Attempting to get on terms with more progressive European rivals, Opel’s 1979 Kadett D (Astra in the UK) saw Russelsheim taking a long hard look at an Alfasud, thereby creating a German facsimile. A better car than the ‘Sud, when it came to the fundamentals at least and it has been said, good to drive, it lacked the Neapolitan car’s warmth, finesse or charisma – flatulent exhaust note notwithstanding. That said, it made Ford’s rival Escort feel as antediluvian as it by then appeared. A good effort, if one in perennial Opel fashion which never quite captured the imagination.
While GME was adopting a front-wheel drive layout for the Kadett D, Toyota saw no need to radically change the recipe for its rival Corolla. Technically similar to the outgoing model, apart from the adoption of a coil-sprung rear axle, the Corolla’s main draw lay in its all-new, clean limbed and attractive Euro-centric styling, fine build and peerless reliability. The Corolla was no technical (nor dynamic) paragon and if anything, rather revisionist in principle, but stylistically at least, the Toyota was arguably as finely honed a product as anything from Uwe Bahnsen’s studios.
Volkswagen were rather tardy when it came to joining the growing ranks of c-segment saloons. Derived from the Golf, 1979’s Jetta looked as topped and tailed as it seemingly was. Despite this, it became very much a model in its own right, well regarded by the press, although criticised for a lack of interior space – a consequence of its comparatively confined centre section. Priced against larger, more commodious rivals, the Jetta traded on VW’s virtues and quality image, but wasn’t really as complete a product as its European mid-range rivals. VW would do better.
If we agree that cars reflect the times in which they are created, what can we conclude from the class of ’79? What we see is an industry attempting to adapt vehicles created under vastly different circumstances to an altered reality. These cars were mostly placeholders, intended to suffice until better, more appropriate products were readied – one notable exception being Mercedes’ ground-up W126 S-Class, a car which perhaps reflected its times better than any other launched that year. But if terrible times are indeed the handmaidens of great art, perhaps terror is our friend.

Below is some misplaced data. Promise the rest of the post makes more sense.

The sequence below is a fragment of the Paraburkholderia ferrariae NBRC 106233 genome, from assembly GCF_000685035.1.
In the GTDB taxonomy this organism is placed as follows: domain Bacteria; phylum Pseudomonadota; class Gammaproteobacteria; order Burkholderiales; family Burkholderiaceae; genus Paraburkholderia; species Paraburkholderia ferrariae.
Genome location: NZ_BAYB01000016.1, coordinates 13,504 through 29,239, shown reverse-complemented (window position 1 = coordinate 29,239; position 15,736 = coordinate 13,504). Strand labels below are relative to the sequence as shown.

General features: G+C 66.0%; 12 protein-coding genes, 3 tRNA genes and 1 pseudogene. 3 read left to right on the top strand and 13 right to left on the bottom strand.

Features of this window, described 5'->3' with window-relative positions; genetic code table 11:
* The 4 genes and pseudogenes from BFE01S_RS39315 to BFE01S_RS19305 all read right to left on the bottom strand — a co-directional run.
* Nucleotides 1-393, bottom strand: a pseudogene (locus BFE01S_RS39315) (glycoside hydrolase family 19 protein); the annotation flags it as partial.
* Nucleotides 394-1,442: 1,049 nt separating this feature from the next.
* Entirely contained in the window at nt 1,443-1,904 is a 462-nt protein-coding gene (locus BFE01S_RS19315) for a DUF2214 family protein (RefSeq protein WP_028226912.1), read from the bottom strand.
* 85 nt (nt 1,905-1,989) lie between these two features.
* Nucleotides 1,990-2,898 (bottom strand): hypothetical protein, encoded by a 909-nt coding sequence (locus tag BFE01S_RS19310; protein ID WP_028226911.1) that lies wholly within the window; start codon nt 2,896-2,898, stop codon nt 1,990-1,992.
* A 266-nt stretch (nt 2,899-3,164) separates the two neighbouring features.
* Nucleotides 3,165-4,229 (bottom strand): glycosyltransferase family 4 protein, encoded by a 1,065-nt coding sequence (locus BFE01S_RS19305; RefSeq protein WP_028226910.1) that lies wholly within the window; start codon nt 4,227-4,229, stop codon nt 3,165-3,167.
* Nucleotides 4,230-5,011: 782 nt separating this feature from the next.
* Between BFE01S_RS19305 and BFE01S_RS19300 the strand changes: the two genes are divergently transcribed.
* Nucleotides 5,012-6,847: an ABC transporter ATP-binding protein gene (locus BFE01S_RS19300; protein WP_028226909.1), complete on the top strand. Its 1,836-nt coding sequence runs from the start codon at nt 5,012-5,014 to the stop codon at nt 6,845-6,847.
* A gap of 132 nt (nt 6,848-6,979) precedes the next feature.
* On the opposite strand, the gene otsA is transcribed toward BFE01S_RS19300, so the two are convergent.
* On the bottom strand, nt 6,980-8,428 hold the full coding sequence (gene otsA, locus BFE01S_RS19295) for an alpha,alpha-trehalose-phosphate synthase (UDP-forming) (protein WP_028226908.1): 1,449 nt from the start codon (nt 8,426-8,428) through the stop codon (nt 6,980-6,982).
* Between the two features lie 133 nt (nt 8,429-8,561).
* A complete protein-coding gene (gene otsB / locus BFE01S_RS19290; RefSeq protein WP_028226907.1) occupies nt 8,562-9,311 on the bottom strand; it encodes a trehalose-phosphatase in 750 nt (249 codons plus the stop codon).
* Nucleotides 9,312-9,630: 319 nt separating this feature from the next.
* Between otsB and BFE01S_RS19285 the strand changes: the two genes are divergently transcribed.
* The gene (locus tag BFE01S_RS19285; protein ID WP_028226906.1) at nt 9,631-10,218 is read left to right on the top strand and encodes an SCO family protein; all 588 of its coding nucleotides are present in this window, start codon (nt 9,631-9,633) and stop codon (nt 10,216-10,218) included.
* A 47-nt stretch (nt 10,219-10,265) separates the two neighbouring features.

The class of ’79 we did write about.
7 thoughts on “Anniversary Waltz – Never Get Out of the Boat”
It was the Audi that changed the game.
They elbowed their way into a market, and gradually worked their way up towards the leaders.
Blandness worked for them (although never for me).
I well remember the launch of the fourth generation E70 Corolla in 1979. It was a thoroughly contemporary design with simple, geometric lines and minimal ornamentation. The two previous generation Corollas were popular and well regarded in Ireland for their reliability and mechanical robustness. The price one paid for this was the rather chintzy styling* inside and out and a tendency to rust enthusiastically. Here’s an example of the second generation E20 Corolla in a typical colour:
Such was the pace of Toyota’s development (and brevity of its model cycles) that it would take just four more years before the Corolla’s modernisation would be completed with the introduction of the fifth generation E80 model, which featured FWD and the option of two different five-door variants, hatchback and longer liftback:
* Many (older?) buyers regarded the Corolla’s stylistic flourishes positively, comparing them favourably with the dour and spartan low-line Escorts against which it competed. Chromed (plastic) highlights on the dashboard? Yes, please! As to equipment, there was no contest: A MW/LW radio and heated rear window fitted as standard was indeed a luxury back then!
Eóin’s photo of the Kadett D above neatly illustrates the dilemma GM Europe faced in deciding whether or not to embrace the hatchback bodystyle. The company hedged its bets by offering both hatchback and booted versions within the same silhouette, and paid further homage to the Alfasud with the latter’s exposed hinges. Does this makeshift solution imply that the booted version was a late addition to the range? In any event, subsequent booted versions were offered in a different bodystyle with a “proper” extended tail. The Vauxhall version of the Kadett/Astra E was even given its own name, the rather twee “Belmont” which may have hindered rather than helped sales.